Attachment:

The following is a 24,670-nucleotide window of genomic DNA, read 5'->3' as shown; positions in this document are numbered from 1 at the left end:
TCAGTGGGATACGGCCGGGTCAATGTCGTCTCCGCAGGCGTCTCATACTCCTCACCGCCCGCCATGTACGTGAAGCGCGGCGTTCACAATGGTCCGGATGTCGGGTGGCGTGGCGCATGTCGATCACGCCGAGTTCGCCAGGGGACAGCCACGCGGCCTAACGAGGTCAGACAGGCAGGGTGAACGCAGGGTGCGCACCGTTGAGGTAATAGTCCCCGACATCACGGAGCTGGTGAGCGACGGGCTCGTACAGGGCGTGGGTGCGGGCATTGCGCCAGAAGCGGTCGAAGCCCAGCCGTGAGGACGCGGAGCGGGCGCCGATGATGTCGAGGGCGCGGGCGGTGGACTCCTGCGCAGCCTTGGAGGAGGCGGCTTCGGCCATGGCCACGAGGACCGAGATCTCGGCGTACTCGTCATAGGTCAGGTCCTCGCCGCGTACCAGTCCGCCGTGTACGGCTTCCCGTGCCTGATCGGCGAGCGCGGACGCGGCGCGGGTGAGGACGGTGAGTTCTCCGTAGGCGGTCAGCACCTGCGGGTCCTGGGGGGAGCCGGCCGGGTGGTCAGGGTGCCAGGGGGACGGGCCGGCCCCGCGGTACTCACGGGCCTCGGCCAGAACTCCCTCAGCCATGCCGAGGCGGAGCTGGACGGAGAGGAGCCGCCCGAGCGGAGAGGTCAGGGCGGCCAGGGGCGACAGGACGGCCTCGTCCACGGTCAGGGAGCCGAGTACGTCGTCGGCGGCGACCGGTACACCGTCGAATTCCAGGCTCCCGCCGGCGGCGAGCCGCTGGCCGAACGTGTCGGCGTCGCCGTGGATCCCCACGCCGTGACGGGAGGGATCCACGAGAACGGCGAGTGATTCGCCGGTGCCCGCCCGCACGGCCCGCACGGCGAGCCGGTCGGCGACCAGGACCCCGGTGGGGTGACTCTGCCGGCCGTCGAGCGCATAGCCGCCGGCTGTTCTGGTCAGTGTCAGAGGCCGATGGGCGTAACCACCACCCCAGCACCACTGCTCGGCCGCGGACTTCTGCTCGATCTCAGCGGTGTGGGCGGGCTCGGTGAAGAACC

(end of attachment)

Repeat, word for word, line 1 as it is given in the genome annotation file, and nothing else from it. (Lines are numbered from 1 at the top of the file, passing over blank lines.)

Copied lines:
The following is a 24,670-nucleotide window of genomic DNA, read 5'->3' as shown; positions in this document are numbered from 1 at the left end: